by ASHLYNNE KILGORE - November 8, 2020
The first installment in the Fox Hollow Chronicles
Liz McQuoid was an unintimidating woman in the physical sense. She’d always been a small-framed person—not short, not scrawny, just little in stature. As a child in the ‘90s, she wore an oversized t-shirt that read “Tiny but Tough” given to her on her seventh birthday because she was exactly that: a tenacious conduit of energy and spunk. She loved adventure, lived and breathed it, needed it more than oxygen itself. She rode the tallest coasters, ate the spiciest foods, climbed the tallest trees. She was, at one time, the largest personality in all of Fox Hollow.
But, as her childhood faded, so did her youthful wonder. She became more mature, more poised, more controlled. She still lived for adventure, but strangers called her cold, disconnected, unemotional. When she went out in public, an impassable bubble surrounded her frail body. A couple times, the bravest strangers had come up to her and asked if she was hiding something from the world. Even if she was, she’d be unable to identify it.
There comes a time in a woman’s life when she must dangle her foot off the edge of the bed despite an all-encompassing fear of monsters, and the knowledge of what is waiting under the rug. Unfortunately for little Liz, she enjoyed that feeling more than anything else. That was why she became so detached. If one dips a toe into the pool of danger frequently enough, they will be numb and unbothered by the sharks circling below the surface.
In her sophomore year of college, Liz fell in love. Madly, deeply in love. His name was Bryan, and he was real, and charming, and his face was stubbly, and his walk was more like a lope, and she liked all those things about him. He was good at math and science, like her, and encouraged her to pursue her dream of becoming a science teacher. He seemed perfect, and maybe he was.
He had an old Mazda. He called her Callie, and he’d take her and Liz on night drives. Sure, Callie would groan a bit, and sometimes Bryan would have to flick the gas meter to get it to work or swear at the engine to get it sputtering again, but Liz found that endearing. He took good care of that car, better care than he gave to his schoolwork, and eventually he dropped college to work for the post office.
After a few years of pure infatuation, things started to settle down. Liz was working on her Master’s degree, and Bryan was still distributing mail. Everything seemed fine, besides a few petty fights and vulgar outbursts, and one afternoon Liz had gone to the hall closet to sift through their old rodent-nibbled and mothball-strewn quilts when something fell out from between a blanket and bounced off the floor. A bottle of bleach, with an orange-stained handle, similar to the color of rust. The fingerprints were large, and her first thought was Bryan’s meaty hands, the hands that had held her and comforted her and had helped her fold laundry and set up the new TV.
“Babe, what’s this bleach doing here?” she asked and turned to Bryan, who was nestled into the corner of the couch, a baby bird in a nest. He looked at her, and his brow darkened hilariously in the lamplight, like something she had seen out of a campy horror flick. Sleepaway Camp was what came to mind, and she smiled at him. “Remember when we got out Mom’s old VHS tapes and we watched that slasher a few summers ago, Bryan? That was one of the best nights of my life.”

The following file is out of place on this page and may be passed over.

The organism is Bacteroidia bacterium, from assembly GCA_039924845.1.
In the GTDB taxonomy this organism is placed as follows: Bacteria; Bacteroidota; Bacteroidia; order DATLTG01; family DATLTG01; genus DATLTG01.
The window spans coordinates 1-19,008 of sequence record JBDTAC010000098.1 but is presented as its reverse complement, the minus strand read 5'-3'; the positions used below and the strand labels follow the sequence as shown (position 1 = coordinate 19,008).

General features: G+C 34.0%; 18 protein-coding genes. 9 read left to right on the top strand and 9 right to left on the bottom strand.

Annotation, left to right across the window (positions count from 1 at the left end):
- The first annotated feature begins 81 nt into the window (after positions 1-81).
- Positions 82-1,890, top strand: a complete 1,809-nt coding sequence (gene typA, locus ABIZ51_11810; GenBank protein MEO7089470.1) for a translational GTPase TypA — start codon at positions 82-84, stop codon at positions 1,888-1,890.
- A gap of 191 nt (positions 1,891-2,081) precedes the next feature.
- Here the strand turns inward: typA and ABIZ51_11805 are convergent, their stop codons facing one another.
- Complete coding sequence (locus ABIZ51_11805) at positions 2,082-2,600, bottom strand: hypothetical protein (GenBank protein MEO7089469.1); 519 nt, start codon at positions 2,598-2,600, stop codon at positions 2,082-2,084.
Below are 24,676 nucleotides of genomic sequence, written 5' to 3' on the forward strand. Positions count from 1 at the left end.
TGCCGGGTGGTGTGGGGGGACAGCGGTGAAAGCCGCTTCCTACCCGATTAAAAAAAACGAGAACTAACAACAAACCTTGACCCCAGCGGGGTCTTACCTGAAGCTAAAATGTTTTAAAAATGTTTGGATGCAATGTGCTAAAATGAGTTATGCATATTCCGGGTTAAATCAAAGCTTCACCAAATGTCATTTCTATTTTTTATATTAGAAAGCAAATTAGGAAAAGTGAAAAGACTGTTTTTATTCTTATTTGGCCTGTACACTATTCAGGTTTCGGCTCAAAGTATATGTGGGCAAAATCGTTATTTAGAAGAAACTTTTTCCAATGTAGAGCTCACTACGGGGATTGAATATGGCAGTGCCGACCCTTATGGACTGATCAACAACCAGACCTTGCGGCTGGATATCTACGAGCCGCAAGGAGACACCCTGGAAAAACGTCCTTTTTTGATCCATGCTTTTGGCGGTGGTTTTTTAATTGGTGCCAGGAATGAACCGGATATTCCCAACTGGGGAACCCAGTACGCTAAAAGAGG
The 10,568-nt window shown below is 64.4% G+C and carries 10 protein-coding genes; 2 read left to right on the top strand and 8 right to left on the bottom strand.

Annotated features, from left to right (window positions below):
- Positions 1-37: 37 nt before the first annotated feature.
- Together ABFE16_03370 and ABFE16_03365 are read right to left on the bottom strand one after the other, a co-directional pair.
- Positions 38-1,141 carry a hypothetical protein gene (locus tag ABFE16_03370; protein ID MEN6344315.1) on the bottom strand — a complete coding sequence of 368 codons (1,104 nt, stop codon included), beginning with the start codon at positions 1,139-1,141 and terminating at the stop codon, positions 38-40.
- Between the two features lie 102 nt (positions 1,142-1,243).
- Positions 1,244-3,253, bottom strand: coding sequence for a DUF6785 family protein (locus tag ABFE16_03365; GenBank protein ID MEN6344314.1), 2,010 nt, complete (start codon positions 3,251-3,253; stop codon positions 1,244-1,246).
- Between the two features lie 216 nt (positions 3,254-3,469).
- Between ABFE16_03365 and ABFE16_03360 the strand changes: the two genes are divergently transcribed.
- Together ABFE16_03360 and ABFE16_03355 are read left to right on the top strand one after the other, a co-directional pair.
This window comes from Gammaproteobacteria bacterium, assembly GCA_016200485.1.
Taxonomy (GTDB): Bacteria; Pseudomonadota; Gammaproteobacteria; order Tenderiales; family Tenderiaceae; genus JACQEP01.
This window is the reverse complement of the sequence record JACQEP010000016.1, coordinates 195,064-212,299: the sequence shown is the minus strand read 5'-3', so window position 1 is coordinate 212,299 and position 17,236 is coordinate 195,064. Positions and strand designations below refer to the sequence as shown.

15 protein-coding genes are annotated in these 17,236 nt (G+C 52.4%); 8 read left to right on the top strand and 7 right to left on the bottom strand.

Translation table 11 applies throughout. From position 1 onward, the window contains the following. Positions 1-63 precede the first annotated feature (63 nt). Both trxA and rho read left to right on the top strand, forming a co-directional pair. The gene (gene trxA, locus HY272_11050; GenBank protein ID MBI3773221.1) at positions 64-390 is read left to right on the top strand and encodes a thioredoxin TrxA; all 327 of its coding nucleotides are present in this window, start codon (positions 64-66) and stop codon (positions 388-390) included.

Bryan looked at her. His eyes were sunken. She was afraid.
“Aren’t you gonna say something? What’s the bleach for?”
Suddenly, she saw red. Not the bright, red-hot fire you usually witness in a person when they’re angry. A dark, velvety, evil red, tainted with something so horrible she could not begin to describe it.
He had jumped up from the couch like a rabid animal and had taken her frail frame in his meaty hands, had begun to shake her to and fro like a windsock, and his breath was hot air in her face. She was cringing, and crying, and she could not fully recall what he said. Jabs about her mother, claims that she was going to be a horrid teacher, predictions that they would never be married and that she would never bear children. It was hell and it was torture and for a moment, Liz thought her boyfriend was going to kill her.
When he let go of her, he loped off to bed. She stood still in the hallway for a moment, red marks dotting her arms from where he had gripped her, and waited to hear the bedroom door close before she moved towards the couch.
She was too confident; too cocky. The monster had grabbed her. It had smelled her blood in the water. She was afraid.
She made it to the couch and sat at the edge, her hands clasped tightly in her lap. They were cold, and brittle, and smaller than she remembered. What had she done to deserve this? Then, what could she do to make sure it wouldn’t happen again? She stared off into the dark pool of the TV screen, and glazed eyes stared back at her.
Like the flick of a switch, Liz McQuoid was a woman. She was silent, and comforting, and did not speak unless spoken to. Sure, she was adventurous, but only when she felt safe enough to be. She bleached the floors, and wiped up splatters of blood off of the kitchen sink. She helped Bryan find a place for every tie, and VHS tape, and rusted surgical knife, no questions asked. Although sometimes, she overthought things, like why was Bryan so secretive about his mail? And why did he stay out sometimes, all hours of the night?
Oh, no matter. That was unimportant. Liz was in love. Madly, deeply in love. And who would distrust their one and only, their soulmate, their reason for living? Not Liz. She’d keep her feet under the covers.
Cover Photo by Kelly Sikkema on Unsplash.